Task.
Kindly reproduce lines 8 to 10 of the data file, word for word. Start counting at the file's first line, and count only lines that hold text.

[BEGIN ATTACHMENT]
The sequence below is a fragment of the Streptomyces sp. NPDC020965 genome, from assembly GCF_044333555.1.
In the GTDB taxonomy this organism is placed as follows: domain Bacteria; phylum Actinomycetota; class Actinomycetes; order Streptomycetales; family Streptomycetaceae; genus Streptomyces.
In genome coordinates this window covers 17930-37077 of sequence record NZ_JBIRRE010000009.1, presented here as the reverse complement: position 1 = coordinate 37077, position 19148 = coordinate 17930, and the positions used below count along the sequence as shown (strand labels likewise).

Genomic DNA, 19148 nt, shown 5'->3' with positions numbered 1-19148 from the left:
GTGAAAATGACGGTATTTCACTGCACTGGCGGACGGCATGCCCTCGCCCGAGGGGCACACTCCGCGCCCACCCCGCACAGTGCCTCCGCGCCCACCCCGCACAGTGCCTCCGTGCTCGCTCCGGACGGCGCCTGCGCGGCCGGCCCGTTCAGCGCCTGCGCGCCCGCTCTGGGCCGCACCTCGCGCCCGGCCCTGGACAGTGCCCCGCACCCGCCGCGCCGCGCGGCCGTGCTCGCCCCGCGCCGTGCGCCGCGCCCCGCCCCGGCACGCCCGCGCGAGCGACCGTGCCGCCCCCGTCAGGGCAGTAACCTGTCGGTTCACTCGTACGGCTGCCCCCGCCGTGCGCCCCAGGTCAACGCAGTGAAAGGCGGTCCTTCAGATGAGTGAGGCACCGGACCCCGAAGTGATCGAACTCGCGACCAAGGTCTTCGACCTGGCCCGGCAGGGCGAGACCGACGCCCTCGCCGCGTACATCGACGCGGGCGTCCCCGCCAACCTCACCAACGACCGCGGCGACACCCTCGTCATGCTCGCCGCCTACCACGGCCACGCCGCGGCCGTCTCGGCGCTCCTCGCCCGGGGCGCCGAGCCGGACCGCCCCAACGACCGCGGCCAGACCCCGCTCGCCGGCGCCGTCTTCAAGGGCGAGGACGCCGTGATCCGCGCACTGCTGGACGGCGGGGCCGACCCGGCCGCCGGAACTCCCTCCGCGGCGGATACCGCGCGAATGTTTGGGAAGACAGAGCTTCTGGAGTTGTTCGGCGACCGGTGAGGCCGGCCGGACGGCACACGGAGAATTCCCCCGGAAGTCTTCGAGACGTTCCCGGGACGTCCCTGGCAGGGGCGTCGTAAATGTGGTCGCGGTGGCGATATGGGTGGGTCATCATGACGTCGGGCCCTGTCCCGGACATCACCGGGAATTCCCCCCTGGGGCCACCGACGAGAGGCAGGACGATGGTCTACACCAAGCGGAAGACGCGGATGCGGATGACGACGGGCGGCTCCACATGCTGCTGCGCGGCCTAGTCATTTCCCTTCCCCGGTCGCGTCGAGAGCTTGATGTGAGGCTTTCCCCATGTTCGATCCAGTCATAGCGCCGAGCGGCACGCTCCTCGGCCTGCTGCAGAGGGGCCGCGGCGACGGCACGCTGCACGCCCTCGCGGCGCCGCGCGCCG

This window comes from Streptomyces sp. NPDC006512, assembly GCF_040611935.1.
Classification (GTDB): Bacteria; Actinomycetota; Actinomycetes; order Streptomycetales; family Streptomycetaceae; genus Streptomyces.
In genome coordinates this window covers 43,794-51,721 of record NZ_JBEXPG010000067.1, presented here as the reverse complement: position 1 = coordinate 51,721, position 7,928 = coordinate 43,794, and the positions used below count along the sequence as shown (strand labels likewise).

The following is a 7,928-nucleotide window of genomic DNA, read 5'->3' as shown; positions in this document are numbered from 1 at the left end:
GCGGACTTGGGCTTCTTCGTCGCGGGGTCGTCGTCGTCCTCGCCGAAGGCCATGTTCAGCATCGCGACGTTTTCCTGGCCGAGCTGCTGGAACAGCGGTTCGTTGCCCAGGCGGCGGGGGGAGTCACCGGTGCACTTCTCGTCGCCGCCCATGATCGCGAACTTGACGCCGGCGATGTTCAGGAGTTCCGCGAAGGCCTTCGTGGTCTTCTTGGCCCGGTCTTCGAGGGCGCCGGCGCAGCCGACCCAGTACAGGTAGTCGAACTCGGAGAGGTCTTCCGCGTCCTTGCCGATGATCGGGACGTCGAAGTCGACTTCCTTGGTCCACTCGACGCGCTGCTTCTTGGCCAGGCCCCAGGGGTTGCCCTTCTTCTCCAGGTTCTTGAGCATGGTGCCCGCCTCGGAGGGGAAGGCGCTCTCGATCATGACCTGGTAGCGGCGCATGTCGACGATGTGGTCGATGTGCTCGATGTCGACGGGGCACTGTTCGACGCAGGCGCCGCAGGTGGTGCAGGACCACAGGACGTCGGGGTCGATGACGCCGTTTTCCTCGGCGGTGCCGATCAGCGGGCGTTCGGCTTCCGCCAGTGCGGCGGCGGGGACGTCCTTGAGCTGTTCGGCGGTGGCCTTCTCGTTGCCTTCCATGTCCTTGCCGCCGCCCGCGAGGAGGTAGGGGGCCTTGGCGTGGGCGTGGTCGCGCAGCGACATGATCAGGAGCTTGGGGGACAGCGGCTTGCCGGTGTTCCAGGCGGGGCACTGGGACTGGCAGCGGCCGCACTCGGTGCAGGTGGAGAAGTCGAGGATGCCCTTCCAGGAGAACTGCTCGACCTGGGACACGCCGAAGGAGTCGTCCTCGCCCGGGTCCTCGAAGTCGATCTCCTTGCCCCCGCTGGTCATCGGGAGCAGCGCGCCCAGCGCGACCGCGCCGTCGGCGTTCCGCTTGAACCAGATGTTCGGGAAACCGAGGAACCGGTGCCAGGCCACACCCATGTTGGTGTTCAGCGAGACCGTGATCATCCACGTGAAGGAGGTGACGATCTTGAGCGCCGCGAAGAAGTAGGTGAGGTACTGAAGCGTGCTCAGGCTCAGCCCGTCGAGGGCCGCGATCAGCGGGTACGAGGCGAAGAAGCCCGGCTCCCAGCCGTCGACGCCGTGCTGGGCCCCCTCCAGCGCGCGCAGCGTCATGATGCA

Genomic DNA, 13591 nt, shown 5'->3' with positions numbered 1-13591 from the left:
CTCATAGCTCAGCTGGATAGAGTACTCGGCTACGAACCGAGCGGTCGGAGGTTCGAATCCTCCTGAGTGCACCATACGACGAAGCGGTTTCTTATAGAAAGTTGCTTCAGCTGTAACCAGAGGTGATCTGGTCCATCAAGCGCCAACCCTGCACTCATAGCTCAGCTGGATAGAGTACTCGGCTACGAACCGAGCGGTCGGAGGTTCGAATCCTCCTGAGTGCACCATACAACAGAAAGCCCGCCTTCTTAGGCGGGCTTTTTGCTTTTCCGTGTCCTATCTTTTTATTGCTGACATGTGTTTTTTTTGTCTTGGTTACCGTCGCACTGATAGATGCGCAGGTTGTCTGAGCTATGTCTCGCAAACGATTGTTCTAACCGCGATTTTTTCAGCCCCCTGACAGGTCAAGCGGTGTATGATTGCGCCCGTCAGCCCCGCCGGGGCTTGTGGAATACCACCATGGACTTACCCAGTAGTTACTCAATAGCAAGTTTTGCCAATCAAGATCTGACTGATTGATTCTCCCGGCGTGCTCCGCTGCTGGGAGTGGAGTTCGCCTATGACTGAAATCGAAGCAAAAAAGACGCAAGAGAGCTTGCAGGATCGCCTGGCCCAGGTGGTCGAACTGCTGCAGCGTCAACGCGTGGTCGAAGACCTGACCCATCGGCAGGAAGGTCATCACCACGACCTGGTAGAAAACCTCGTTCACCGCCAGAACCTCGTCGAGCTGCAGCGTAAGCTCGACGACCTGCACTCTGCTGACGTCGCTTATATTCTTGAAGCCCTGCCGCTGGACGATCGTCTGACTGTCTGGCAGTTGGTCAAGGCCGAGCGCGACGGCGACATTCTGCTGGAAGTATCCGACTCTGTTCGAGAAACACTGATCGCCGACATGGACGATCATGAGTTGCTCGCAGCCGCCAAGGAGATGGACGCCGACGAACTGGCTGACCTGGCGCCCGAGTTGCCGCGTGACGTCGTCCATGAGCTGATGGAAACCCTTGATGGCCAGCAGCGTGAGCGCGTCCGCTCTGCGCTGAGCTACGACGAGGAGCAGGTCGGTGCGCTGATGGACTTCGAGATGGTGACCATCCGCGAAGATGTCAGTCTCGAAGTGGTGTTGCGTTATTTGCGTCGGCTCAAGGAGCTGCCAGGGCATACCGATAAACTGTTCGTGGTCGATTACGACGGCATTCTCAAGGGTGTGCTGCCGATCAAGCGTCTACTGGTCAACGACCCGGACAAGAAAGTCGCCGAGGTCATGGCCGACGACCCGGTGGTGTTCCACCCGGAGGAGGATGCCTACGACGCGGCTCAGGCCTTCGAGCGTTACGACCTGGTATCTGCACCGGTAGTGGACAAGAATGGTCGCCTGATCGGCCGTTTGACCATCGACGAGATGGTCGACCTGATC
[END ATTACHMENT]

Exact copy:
In genome coordinates this window covers 43,794-51,721 of record NZ_JBEXPG010000067.1, presented here as the reverse complement: position 1 = coordinate 51,721, position 7,928 = coordinate 43,794, and the positions used below count along the sequence as shown (strand labels likewise).

The following is a 7,928-nucleotide window of genomic DNA, read 5'->3' as shown; positions in this document are numbered from 1 at the left end:
GCGGACTTGGGCTTCTTCGTCGCGGGGTCGTCGTCGTCCTCGCCGAAGGCCATGTTCAGCATCGCGACGTTTTCCTGGCCGAGCTGCTGGAACAGCGGTTCGTTGCCCAGGCGGCGGGGGGAGTCACCGGTGCACTTCTCGTCGCCGCCCATGATCGCGAACTTGACGCCGGCGATGTTCAGGAGTTCCGCGAAGGCCTTCGTGGTCTTCTTGGCCCGGTCTTCGAGGGCGCCGGCGCAGCCGACCCAGTACAGGTAGTCGAACTCGGAGAGGTCTTCCGCGTCCTTGCCGATGATCGGGACGTCGAAGTCGACTTCCTTGGTCCACTCGACGCGCTGCTTCTTGGCCAGGCCCCAGGGGTTGCCCTTCTTCTCCAGGTTCTTGAGCATGGTGCCCGCCTCGGAGGGGAAGGCGCTCTCGATCATGACCTGGTAGCGGCGCATGTCGACGATGTGGTCGATGTGCTCGATGTCGACGGGGCACTGTTCGACGCAGGCGCCGCAGGTGGTGCAGGACCACAGGACGTCGGGGTCGATGACGCCGTTTTCCTCGGCGGTGCCGATCAGCGGGCGTTCGGCTTCCGCCAGTGCGGCGGCGGGGACGTCCTTGAGCTGTTCGGCGGTGGCCTTCTCGTTGCCTTCCATGTCCTTGCCGCCGCCCGCGAGGAGGTAGGGGGCCTTGGCGTGGGCGTGGTCGCGCAGCGACATGATCAGGAGCTTGGGGGACAGCGGCTTGCCGGTGTTCCAGGCGGGGCACTGGGACTGGCAGCGGCCGCACTCGGTGCAGGTGGAGAAGTCGAGGATGCCCTTCCAGGAGAACTGCTCGACCTGGGACACGCCGAAGGAGTCGTCCTCGCCCGGGTCCTCGAAGTCGATCTCCTTGCCCCCGCTGGTCATCGGGAGCAGCGCGCCCAGCGCGACCGCGCCGTCGGCGTTCCGCTTGAACCAGATGTTCGGGAAACCGAGGAACCGGTGCCAGGCCACACCCATGTTGGTGTTCAGCGAGACCGTGATCATCCACGTGAAGGAGGTGACGATCTTGAGCGCCGCGAAGAAGTAGGTGAGGTACTGAAGCGTGCTCAGGCTCAGCCCGTCGAGGGCCGCGATCAGCGGGTACGAGGCGAAGAAGCCCGGCTCCCAGCCGTCGACGCCGTGCTGGGCCCCCTCCAGCGCGCGCAGCGTCATGATGCA